A Walking Tour of City of Ogden Redevelopment Projects Sheds Light on the Evolving City Grid

Tyler Smithson, PLA, ASLA

In the late afternoon heat of a mid-July afternoon, Greg Montgomery smiles as he cranks up the 14-passenger van that will take a group of New Urbanism enthusiasts to four unique neighborhoods that he has been working on in the past two decades. Greg has been contemplating the question of “What to do with the 10-acre block” over the good portion of his career at the Ogden City Community Development Department. Like many cities in Utah, Ogden was founded upon the principles of the Plat of Zion that organizes the city into an orthogonal grid that has ample right of ways and long blocks. 


Over the past several decades, Ogden City has been creating momentum for neighborhood revitalization by building over 150 new homes in a range of neighborhoods throughout the downtown core. This public investment has helped to bring renewed interest to the city that has served as a catalyst for much-needed private investment to the downtown area.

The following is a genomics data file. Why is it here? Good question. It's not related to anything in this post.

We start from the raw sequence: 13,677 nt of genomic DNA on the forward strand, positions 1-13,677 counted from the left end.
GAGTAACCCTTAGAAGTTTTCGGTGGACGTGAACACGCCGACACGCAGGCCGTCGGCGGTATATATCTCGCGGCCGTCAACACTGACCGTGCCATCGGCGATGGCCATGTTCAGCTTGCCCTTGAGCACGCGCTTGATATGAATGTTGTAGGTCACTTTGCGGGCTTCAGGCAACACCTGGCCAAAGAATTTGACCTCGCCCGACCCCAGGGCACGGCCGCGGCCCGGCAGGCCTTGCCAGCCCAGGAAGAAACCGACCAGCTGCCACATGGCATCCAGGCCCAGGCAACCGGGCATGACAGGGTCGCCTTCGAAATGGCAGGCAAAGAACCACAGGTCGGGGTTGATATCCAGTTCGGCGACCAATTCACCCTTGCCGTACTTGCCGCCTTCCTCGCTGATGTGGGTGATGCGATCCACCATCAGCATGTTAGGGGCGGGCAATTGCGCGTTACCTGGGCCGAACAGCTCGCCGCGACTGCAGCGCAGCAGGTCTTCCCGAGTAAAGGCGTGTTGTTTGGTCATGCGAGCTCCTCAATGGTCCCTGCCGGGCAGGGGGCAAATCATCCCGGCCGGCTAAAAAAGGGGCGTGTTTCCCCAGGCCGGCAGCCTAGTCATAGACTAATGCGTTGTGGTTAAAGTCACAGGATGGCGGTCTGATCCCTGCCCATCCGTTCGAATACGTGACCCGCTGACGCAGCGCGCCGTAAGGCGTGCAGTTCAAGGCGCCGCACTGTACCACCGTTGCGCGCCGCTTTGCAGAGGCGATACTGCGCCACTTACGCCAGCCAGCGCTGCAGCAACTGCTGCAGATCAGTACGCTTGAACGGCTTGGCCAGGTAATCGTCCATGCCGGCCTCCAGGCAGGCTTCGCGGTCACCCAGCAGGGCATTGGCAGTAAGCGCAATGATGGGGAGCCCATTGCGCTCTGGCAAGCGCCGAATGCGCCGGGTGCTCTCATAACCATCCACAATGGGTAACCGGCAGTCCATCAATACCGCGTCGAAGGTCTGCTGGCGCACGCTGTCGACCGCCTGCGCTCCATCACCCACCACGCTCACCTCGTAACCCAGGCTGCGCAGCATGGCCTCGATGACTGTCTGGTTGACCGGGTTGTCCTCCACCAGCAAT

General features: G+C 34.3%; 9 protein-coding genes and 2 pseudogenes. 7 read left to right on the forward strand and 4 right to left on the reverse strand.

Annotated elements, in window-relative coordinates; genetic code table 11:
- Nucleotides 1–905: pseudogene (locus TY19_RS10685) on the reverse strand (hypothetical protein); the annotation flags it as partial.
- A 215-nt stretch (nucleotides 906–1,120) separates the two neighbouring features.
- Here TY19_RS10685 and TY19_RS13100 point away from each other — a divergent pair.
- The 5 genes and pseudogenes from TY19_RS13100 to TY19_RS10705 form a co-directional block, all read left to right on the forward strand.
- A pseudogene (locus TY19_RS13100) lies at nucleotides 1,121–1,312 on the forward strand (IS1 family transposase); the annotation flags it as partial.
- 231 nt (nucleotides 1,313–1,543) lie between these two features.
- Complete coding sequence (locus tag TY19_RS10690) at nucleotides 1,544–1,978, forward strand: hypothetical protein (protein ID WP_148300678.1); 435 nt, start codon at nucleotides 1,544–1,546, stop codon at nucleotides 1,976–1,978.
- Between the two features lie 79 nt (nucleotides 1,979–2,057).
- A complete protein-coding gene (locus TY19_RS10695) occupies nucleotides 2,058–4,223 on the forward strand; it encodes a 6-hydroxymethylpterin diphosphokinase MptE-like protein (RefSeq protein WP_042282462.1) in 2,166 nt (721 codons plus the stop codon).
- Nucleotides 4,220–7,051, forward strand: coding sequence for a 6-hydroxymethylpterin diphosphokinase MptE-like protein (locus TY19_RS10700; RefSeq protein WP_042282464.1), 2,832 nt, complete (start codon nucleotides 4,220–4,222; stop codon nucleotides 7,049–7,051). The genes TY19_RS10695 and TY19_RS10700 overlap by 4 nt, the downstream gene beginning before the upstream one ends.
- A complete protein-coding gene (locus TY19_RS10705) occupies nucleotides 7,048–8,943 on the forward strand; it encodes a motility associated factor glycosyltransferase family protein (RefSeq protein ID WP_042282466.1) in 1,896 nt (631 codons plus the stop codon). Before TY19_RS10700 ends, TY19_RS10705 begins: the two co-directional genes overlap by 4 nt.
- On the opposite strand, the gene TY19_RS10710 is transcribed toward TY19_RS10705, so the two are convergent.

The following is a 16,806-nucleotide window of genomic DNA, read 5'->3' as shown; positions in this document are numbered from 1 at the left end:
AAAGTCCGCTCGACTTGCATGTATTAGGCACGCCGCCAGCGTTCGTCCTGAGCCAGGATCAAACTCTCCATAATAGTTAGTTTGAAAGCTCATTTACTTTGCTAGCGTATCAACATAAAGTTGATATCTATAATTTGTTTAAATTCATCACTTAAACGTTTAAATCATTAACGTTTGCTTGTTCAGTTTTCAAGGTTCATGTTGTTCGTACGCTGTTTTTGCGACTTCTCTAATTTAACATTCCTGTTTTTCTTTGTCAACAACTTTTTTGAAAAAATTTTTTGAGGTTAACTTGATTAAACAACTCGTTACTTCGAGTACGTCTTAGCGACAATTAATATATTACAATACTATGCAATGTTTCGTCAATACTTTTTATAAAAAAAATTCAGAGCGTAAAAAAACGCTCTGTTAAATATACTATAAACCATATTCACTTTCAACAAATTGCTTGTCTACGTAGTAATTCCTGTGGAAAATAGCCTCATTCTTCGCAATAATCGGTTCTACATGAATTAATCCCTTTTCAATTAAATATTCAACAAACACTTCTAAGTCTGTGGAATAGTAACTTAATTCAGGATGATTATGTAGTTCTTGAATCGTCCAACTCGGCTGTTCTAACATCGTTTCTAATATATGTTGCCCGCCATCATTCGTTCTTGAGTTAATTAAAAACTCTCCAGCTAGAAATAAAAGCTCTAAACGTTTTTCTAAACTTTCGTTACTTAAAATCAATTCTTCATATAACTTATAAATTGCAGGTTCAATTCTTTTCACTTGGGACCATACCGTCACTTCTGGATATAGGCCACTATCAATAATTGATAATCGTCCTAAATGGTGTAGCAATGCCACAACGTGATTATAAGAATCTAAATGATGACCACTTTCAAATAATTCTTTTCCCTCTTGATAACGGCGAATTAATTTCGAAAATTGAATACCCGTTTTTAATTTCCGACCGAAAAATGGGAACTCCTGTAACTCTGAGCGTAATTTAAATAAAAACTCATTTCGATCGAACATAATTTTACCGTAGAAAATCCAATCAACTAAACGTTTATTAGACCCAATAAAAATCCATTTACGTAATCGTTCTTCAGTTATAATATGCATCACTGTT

The first stop on our tour is the Legacy Park subdivision located on the 2300 block of Liberty Avenue., constructed between 1999 and 2001 by the Ogden City Redevelopment Agency. Utilizing the city-infill ordinance, the City was able to use public financing to purchase several contiguous parcels of land. With a limited budget, the City faced a challenge of only being able to build a few units at a time. Greg said, “At first we had a hard time convincing the appraiser what the new properties were worth because there was no comparable in the market.” On top of that, the mean family income of the area is only $29,000. However, this didn’t seem to keep away buyers, and soon Legacy Park had a new community of 25 single family lots ranging from 4,500 to 8,700 square feet.


Image courtesy of Google Maps. Aerial of Legacy Park Subdivision (post-construction) showing the redevelopment area and new mid-block connection.

Two new City streets were born out of this City redevelopment project: Cohoon Drive (cul-de-sac) and Liberty Avenue (establishes a mid-block connection between 23rd and 24th Street.) The newly-minted Liberty Avenue has a small-scale residential feel to it, with a right-of-way of only 34.5 feet which promotes walkability and slow speeds.